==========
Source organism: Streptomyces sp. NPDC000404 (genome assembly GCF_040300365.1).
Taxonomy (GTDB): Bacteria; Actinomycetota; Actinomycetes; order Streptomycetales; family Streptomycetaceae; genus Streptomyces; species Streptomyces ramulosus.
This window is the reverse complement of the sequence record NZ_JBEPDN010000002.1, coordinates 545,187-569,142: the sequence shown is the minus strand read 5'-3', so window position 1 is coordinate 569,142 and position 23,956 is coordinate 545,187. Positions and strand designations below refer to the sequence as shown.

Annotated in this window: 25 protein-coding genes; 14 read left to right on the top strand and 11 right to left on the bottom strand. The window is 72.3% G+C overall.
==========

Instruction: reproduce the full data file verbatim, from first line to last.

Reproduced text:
Source organism: Streptomyces sp. NPDC000404 (genome assembly GCF_040300365.1).
Taxonomy (GTDB): Bacteria; Actinomycetota; Actinomycetes; order Streptomycetales; family Streptomycetaceae; genus Streptomyces; species Streptomyces ramulosus.
This window is the reverse complement of the sequence record NZ_JBEPDN010000002.1, coordinates 545,187-569,142: the sequence shown is the minus strand read 5'-3', so window position 1 is coordinate 569,142 and position 23,956 is coordinate 545,187. Positions and strand designations below refer to the sequence as shown.

Annotated in this window: 25 protein-coding genes; 14 read left to right on the top strand and 11 right to left on the bottom strand. The window is 72.3% G+C overall.